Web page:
The returning Italian was a pain for most at Melbourne, stuck on a confusing strategy with his tyres were ruined, and becoming a replacement for the infamous ‘Trulli train’. He showed true grit in terms of defence but not a lot of outright speed, though this is only his third ever race in F1.
George Russell – 6
Russell blitzed his much more experienced team-mate, but that’s not saying much considering Kubica is really the only competition he has due to Williams being so far behind the others. He finished his debut race and hopefully get in the mix, sooner rather than later.
Robert Kubica – 3
A race to forget and move on from for Kubica. He hit the wall twice on Saturday and then hit Gasly at turn one on the first lap of the race. Williams will have collected some data though, and Kubica will get quicker and quicker throughout the season.
Romain Grosjean – 7
Another pit stop failure resulted in early retirement for the Frenchman, after being on course for a good points haul. A long delay in the pits pushed him down the order, and he then had to stop the car on track due to a ill-fitted left-front tyre.
Daniel Ricciardo – 5
For the first time in Melbourne in the turbo era, Ricciardo failed to get through to Q3 on Saturday, and his race – his first for Renault – was pretty much over in a few seconds when he pushed wide onto the grass and broke his front wing. He decided to retire the car.
Carlos Sainz – 4
Sainz was beaten by his rookie team mate on Saturday comprehensively, and was the first to retire on Sunday. Because of the nature of the track he had been unable to make up much ground prior to the retirement. He is a fighter though, and will be back for Bahrain.
Ferrari and Sebastian Vettel are in party mode, after an unexpected victory in the first race of the 2018 season in Melbourne.
The German driver, qualified third, behind his team-mate and the 2017 world champion, Lewis Hamilton. The Italians took a risk and split the strategy between the drivers, Kimi Raikkonen pitted on lap 21, switched from ultrasofts to softs, Mercedes called Lewis Hamilton into the pits right after Kimi’s stop. Sebastian Vettel, remained on track for some extra laps, on the 25th lap Kevin Magnussen pitted from the fourth position, a few meters after Kevin re-joined the track, forced to step aside and park his car due to an error during the pit-stop.
A couple of laps later, Romain Grosjean pitted for a fresh set of supersofts tyres, but he copied his team-mate exact footsteps, Romain parked his car and retired from the race, for the same reason as Kevin Magnussen, loose wheels, after the pit-stop. The wheels on both cars were not being placed correctly before the nuts were tightened.
The only difference between Kevin Magnussen and Romain Grosjean, retirement, was the Grosjean’s car could not be easily recovered, hence the VSC deployed followed by a safety car.
During the VSC period, Sebastian Vettel pitted, that gave him a 10 second advantage over Lewis Hamilton. The German, re-join ahead of the Mercedes and he was leading the race. Hamilton pushed hard, after the SC, to catch and pass Vettel, the British champion was very close to Vettel’s Ferrari, but a small driving error cost him time and he also lost pace in the final laps of the race.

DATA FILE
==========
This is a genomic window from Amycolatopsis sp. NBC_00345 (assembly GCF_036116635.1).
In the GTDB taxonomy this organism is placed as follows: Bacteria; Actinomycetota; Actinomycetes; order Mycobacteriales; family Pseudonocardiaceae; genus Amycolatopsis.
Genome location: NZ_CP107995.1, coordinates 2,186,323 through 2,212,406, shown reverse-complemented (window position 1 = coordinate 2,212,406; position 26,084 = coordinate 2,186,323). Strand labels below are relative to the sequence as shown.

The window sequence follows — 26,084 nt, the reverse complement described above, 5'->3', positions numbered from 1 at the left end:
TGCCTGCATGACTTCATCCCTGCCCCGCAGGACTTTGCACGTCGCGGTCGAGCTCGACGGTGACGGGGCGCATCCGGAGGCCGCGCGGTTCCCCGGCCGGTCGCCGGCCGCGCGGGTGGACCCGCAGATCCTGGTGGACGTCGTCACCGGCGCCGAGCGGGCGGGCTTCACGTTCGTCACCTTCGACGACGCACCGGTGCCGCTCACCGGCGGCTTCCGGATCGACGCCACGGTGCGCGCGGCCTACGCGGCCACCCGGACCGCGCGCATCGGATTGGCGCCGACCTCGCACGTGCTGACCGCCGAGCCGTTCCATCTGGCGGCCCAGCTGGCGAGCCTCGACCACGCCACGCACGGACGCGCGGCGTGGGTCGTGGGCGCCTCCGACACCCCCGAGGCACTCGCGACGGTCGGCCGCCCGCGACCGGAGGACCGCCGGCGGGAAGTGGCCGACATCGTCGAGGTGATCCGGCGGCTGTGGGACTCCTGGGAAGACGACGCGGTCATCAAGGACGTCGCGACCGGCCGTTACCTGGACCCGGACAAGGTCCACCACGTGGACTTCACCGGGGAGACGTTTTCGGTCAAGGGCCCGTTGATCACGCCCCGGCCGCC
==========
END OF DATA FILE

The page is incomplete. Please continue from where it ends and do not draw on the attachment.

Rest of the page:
Sebastian Vettel celebrated a second consecutive victory in Australia and started the 2018 year with the same way he did in 2017.
A poor strategy, cost the chance to Red Bull to be competitive and score a podium in Australia. Both Daniel Ricciardo and Max Verstappen started the race on supersofts, Verstappen and Ricciardo qualified fourth and eighth respectively. A three place grid penalty was given to Daniel Ricciardo for failing to slow down for a red flag, during free practice.
The Dutch, was not quick enough to challenge the two Ferraris in the opening lap, at turn one on the tenth lap, Max spun his Red Bull and lost places. He was unable to recover, as he was also facing unbalance issues caused by the damaged floor on his car.
Daniel Ricciardo wanted to finish on the podium in his home race, after the retirement of the two Haas, the Australian was fourth behind Kimi Raikkonen. The Finn, had to defend his position as Daniel was on his tail for most of the time in the final laps of the Grand Prix.
At the end, Ricciardo finished fourth and Max Verstappen sixth, behind Fernando Alonso.
Double point finish for McLaren
For the first time since 2014, McLaren scored points in Melbourne. The fifth place that Alonso took matched his best ever result in three years with Honda power. McLaren, couldn’t imagine a better start, Alonso and Vandoorne scored 12 points combined in the opening race of the 2018 season.
Furthermore, Fernando Alonso had the pace to hold back a Red Bull and he finished ahead of Valtteri Bottas’ Mercedes.
The outcome of the race affected by the VSC and Haas retirements, personally I was impressed with the pace the American team showed in the first laps of the Grand Prix and I would like to see them racing until the chequered flag.
It is still too early to judge, but I will take the risk to say that Asia will play a key role in the championship. If Ferrari has learnt from their mistakes, this year will be very interesting till the final chequered flag.